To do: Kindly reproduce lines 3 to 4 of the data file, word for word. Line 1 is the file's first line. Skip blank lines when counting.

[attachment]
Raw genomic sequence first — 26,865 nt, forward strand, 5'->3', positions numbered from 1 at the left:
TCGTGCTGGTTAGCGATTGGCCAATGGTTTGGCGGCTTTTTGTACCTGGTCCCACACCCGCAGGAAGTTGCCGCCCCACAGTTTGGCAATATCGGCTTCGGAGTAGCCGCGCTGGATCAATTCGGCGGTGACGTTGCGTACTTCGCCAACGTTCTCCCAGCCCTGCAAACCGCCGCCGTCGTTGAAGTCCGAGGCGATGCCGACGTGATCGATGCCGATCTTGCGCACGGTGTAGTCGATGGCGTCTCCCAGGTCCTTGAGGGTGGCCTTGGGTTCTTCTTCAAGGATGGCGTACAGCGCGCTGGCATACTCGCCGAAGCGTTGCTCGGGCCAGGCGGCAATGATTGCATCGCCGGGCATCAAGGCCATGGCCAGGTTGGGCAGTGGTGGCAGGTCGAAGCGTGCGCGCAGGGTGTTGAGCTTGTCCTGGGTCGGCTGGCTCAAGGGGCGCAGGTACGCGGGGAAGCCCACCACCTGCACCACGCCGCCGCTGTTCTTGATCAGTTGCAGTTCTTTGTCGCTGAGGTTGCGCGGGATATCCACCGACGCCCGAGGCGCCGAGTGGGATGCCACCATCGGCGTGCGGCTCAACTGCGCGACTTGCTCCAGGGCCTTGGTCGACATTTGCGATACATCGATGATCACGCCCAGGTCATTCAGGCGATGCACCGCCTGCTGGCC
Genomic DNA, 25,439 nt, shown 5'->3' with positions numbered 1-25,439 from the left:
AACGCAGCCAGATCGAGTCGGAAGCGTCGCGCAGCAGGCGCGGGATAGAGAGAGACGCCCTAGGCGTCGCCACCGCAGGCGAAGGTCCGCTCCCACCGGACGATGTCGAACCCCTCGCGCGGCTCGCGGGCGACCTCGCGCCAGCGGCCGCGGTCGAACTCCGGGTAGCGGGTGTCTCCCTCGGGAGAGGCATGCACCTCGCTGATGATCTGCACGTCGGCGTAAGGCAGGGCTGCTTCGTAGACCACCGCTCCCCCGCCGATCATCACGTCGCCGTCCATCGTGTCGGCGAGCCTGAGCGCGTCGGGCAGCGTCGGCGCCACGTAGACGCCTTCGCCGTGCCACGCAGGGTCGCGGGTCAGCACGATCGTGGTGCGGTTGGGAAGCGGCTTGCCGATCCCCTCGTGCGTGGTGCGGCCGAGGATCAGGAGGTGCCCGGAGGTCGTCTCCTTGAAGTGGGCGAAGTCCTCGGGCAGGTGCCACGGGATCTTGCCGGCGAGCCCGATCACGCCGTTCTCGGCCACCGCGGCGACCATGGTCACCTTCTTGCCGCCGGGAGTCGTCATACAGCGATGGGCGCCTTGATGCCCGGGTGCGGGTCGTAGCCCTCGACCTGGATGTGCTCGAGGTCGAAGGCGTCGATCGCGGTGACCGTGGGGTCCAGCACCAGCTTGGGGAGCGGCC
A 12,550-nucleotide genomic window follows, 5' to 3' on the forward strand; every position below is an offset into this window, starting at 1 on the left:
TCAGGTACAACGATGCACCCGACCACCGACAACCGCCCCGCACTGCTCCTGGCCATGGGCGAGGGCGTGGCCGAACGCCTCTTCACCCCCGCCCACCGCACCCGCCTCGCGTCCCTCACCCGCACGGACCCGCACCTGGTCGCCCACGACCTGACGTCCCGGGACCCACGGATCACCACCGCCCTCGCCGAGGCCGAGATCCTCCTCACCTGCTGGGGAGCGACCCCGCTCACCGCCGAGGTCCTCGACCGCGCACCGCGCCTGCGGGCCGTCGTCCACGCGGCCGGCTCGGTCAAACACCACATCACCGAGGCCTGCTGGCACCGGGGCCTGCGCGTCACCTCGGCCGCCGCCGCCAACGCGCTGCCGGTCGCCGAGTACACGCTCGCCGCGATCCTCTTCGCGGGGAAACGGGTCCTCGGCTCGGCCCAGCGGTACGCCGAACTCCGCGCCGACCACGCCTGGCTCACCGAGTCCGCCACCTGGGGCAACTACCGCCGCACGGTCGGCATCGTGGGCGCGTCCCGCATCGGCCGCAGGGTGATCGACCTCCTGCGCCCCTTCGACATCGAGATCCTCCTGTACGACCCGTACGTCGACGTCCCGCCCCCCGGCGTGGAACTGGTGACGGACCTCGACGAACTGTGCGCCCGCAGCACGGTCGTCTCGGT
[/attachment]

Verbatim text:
Genomic DNA, 25,439 nt, shown 5'->3' with positions numbered 1-25,439 from the left:
AACGCAGCCAGATCGAGTCGGAAGCGTCGCGCAGCAGGCGCGGGATAGAGAGAGACGCCCTAGGCGTCGCCACCGCAGGCGAAGGTCCGCTCCCACCGGACGATGTCGAACCCCTCGCGCGGCTCGCGGGCGACCTCGCGCCAGCGGCCGCGGTCGAACTCCGGGTAGCGGGTGTCTCCCTCGGGAGAGGCATGCACCTCGCTGATGATCTGCACGTCGGCGTAAGGCAGGGCTGCTTCGTAGACCACCGCTCCCCCGCCGATCATCACGTCGCCGTCCATCGTGTCGGCGAGCCTGAGCGCGTCGGGCAGCGTCGGCGCCACGTAGACGCCTTCGCCGTGCCACGCAGGGTCGCGGGTCAGCACGATCGTGGTGCGGTTGGGAAGCGGCTTGCCGATCCCCTCGTGCGTGGTGCGGCCGAGGATCAGGAGGTGCCCGGAGGTCGTCTCCTTGAAGTGGGCGAAGTCCTCGGGCAGGTGCCACGGGATCTTGCCGGCGAGCCCGATCACGCCGTTCTCGGCCACCGCGGCGACCATGGTCACCTTCTTGCCGCCGGGAGTCGTCATACAGCGATGGGCGCCTTGATGCCCGGGTGCGGGTCGTAGCCCTCGACCTGGATGTGCTCGAGGTCGAAGGCGTCGATCGCGGTGACCGTGGGGTCCAGCACCAGCTTGGGGAGCGGCC